Halloween, like most celebrations and events in 2020, will be different this year.
As families reconsider Halloween traditions, children, youth, and parents will need to adapt, and change can be difficult to navigate. Other aspects of Halloween, like spooky costumes, haunting stories, socially distanced trick-or-treating and the sugar crash can also stir a big cauldron of emotions for children and youth.
How can we help children and youth manage these emotions and become more self-aware of how they are feeling? Practicing emotional awareness can help!
What is emotional awareness?
Emotional awareness is the ability to recognize and make sense of your emotions. Having high levels of emotional awareness means you can learn from your feelings quickly, and find positive tools to help you cope.
Why is emotional awareness important?
Emotions play an important role in how we perceive and interact with our world. Building our emotional awareness can help us:
- Recognize and name our emotions.
- Learn how to tame our emotions and practice positive coping tools.
- Express and effectively communicate how we are feeling with others.
- Notice the emotions of others and demonstrate empathy skills.
Practicing emotional awareness early can help children and youth experience these benefits and also develop their sense of self.
Halloween-themed Emotional Awareness Activities
Emotional awareness can be practiced at any time, but special events and holidays can help start the discussion. Try these Halloween-themed activities to help your child build their emotional awareness skills, and have fun while doing it!
Carve Out Your Feelings
An important aspect of emotional awareness is being able to recognize and name different emotions. Enhancing your child’s emotional vocabulary can help them learn how to express their feelings more effectively, while also learning coping tools they can use to manage these emotions. At Dolphin Kids we say, “If you can name it, you can tame it!”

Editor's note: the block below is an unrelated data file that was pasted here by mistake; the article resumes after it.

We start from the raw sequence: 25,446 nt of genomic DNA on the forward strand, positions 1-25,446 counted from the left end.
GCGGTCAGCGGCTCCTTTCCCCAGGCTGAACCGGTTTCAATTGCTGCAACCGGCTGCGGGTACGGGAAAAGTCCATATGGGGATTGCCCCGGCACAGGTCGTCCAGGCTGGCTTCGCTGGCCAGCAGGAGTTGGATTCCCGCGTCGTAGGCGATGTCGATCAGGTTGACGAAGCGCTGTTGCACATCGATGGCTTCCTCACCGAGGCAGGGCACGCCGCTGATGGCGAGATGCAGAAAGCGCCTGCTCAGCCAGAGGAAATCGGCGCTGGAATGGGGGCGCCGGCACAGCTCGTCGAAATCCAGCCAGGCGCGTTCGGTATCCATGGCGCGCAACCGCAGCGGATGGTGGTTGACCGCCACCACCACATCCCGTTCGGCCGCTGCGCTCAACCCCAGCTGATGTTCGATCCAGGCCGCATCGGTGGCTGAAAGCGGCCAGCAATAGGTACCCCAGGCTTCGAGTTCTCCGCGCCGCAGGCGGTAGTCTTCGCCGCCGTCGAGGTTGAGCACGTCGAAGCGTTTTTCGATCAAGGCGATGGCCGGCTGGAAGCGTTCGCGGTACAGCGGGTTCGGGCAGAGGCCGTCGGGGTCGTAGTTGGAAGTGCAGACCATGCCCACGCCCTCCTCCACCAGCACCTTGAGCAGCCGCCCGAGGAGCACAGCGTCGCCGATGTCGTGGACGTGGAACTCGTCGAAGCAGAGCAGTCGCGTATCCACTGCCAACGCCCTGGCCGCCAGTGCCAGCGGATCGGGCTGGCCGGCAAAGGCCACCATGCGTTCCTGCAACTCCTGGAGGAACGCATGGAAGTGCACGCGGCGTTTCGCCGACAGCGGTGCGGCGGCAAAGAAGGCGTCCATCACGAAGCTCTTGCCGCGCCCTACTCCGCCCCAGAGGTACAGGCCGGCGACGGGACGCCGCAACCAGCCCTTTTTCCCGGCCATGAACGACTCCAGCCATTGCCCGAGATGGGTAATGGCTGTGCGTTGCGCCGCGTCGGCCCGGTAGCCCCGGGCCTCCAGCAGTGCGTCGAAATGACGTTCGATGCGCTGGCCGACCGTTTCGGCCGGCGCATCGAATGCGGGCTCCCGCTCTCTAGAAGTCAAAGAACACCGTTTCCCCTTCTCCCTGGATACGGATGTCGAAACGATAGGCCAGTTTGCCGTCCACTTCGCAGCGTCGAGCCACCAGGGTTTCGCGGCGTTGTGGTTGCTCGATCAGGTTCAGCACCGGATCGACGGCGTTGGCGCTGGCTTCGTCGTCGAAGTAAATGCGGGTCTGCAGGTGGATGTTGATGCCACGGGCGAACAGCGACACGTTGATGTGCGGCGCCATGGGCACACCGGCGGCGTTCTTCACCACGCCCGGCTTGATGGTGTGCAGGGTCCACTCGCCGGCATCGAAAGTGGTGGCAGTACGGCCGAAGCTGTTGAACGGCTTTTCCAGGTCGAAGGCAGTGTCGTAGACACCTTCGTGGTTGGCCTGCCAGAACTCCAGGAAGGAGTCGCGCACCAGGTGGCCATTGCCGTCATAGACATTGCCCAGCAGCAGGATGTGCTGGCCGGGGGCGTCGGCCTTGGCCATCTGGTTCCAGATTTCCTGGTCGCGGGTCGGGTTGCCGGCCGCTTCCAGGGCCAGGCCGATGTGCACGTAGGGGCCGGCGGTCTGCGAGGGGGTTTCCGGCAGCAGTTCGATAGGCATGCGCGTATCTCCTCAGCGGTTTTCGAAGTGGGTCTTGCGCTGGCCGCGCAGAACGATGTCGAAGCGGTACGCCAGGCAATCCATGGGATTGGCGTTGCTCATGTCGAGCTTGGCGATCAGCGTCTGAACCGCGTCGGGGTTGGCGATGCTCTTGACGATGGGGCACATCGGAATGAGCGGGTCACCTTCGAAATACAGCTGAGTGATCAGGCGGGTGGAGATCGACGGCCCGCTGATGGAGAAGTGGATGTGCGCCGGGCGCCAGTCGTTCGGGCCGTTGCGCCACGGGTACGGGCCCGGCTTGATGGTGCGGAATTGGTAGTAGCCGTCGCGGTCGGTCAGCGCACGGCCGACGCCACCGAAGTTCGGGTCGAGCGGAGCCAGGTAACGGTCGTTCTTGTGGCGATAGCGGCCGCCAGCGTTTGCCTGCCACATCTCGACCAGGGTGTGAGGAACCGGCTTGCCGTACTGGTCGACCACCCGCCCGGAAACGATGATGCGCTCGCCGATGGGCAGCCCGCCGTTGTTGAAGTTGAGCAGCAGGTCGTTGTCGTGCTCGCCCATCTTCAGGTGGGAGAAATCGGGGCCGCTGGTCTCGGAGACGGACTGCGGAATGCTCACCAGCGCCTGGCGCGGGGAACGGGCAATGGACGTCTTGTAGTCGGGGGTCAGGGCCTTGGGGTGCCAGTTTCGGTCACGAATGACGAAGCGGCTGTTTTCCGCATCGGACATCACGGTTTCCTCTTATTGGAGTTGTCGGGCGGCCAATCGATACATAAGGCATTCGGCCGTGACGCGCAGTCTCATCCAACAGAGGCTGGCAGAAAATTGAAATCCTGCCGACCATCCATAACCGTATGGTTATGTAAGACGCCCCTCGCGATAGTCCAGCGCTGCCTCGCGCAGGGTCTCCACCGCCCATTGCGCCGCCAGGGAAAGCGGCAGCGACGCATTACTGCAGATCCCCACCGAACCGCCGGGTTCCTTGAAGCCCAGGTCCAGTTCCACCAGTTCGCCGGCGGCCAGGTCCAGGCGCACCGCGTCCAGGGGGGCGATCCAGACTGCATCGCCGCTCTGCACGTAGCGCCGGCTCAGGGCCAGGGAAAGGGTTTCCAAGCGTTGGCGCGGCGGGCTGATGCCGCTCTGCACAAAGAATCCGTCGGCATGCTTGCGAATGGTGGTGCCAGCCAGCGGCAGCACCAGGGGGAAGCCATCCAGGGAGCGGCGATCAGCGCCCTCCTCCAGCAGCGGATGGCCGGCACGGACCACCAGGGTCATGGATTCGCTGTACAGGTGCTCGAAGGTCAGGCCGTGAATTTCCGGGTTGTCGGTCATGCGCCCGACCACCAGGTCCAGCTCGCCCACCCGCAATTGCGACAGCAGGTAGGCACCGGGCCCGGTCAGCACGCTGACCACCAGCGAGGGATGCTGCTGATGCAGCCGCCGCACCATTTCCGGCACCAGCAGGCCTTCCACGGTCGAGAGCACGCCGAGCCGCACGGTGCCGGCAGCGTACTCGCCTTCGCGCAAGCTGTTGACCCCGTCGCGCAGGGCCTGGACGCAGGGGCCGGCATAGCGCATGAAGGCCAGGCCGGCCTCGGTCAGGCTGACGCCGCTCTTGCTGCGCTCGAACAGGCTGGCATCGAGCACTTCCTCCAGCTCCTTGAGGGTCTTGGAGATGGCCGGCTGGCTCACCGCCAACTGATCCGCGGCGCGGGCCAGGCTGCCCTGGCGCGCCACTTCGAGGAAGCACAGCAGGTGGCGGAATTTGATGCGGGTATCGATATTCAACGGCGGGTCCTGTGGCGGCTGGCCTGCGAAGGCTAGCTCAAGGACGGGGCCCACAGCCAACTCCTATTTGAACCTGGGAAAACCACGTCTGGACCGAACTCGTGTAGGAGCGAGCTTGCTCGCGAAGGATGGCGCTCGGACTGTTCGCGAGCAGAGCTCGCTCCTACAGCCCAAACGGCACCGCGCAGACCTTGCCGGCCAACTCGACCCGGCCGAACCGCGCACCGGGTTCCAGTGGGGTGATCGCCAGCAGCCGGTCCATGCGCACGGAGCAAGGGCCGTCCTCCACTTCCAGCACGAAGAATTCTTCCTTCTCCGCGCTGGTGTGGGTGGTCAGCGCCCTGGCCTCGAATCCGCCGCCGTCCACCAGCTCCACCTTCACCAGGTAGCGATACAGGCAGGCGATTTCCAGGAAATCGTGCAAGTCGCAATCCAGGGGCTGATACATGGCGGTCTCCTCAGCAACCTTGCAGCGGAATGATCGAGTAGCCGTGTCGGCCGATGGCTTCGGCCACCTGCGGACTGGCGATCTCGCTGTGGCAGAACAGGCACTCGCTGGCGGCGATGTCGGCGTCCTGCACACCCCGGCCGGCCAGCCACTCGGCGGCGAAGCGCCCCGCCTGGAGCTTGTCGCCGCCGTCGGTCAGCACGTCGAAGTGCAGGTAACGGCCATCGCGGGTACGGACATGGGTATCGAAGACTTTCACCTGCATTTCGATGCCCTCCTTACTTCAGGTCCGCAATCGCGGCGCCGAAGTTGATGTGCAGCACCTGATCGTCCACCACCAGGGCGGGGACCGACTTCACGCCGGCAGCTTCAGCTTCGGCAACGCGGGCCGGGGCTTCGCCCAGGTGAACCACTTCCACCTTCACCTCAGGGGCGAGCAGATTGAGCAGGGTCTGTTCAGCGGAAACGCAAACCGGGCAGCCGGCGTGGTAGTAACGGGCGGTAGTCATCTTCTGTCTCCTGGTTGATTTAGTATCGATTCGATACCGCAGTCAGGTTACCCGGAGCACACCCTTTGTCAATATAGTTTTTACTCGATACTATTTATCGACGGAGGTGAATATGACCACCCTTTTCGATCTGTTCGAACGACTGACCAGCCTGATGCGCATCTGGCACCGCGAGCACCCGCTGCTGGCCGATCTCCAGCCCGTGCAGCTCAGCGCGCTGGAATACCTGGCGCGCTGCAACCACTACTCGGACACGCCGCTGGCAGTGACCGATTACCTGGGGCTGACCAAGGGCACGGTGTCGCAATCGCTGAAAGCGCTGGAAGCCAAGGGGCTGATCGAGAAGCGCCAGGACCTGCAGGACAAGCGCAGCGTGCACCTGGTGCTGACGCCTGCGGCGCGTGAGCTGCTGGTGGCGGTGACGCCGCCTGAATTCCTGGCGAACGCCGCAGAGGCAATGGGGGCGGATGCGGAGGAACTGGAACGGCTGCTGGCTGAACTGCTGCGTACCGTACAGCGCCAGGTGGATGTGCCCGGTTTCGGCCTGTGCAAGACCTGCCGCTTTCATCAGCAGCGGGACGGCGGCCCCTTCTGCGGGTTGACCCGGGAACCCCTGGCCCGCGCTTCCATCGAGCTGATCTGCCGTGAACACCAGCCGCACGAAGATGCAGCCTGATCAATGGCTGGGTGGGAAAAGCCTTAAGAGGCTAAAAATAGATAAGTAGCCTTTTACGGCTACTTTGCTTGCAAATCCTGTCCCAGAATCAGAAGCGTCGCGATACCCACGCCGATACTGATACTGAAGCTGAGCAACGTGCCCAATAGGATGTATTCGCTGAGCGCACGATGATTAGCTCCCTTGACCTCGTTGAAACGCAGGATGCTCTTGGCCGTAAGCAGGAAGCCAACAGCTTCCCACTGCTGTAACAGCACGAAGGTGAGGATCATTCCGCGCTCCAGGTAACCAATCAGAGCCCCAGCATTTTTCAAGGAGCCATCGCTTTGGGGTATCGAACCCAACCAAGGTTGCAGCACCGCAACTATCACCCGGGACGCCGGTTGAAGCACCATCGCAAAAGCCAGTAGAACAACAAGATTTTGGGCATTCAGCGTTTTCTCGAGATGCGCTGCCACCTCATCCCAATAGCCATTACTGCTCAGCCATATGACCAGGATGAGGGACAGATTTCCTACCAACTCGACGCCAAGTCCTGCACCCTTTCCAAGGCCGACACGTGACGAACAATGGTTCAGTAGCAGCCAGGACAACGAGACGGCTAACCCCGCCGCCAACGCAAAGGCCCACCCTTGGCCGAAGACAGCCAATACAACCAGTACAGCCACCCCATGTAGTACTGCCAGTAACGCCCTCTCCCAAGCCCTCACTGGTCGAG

Guide children through activities that encourage them to practice naming emotions. Try our Halloween-themed feeling faces worksheet.
As your child fills out the emotions, ask them prompting questions like:
- “Have you ever felt this emotion before?”
- “What could cause someone to feel this emotion?”
- “How do you think you could overcome this feeling?”
Don’t Let the “Thought Monsters” Take Over
Positive self-talk seems simple, but it’s not always easy to do. Our brain’s negativity bias encourages us to magnify the negative and not the positive. When we feel scared, angry, or anxious, positive self-talk can help us calm our minds and bodies down.
Reminding ourselves that we are smart, happy, and strong can help us focus on the positive and channel our energy into critical thinking and solving any obstacles in front of us.
Practice turning negative statements into positive ones. Try our “Banish the Boo’s!” worksheet, and discuss how positive thinking is a skill that needs consistent practice.
Practice Deep Breathing Skills
Deep breathing is one of the most powerful coping tools children, youth, and adults can use! Taking a few deep breaths can get us out of our freeze, fight, and flight stress response, help us think clearer, and feel more positive when faced with adversity.
Try these deep breathing activities with your child and discuss how these exercises can be used on a daily basis.
- Rainbow Breathing with Dolphin Kids
- Dragon Breathing with Mindfulness for Kids
- Bubble Breathing with GoNoodle
Emotional awareness can be practiced at any time, during any event, holiday, or celebration. Halloween can provide us with an opportunity to have more discussions with our children about emotions, and practice positive coping tools to become more self-aware and in control of our feelings. Deep breathing, positive thinking, and practicing our emotional vocabulary and three ways we can increase our emotional awareness and ability to express and regulate our emotions effectively.
If you use any of our Halloween-themed resources, we’d love your feedback! Please email us at firstname.lastname@example.org if you have any comments on how these activities worked with your child.
Have a wonderful, safe, and fun Halloween!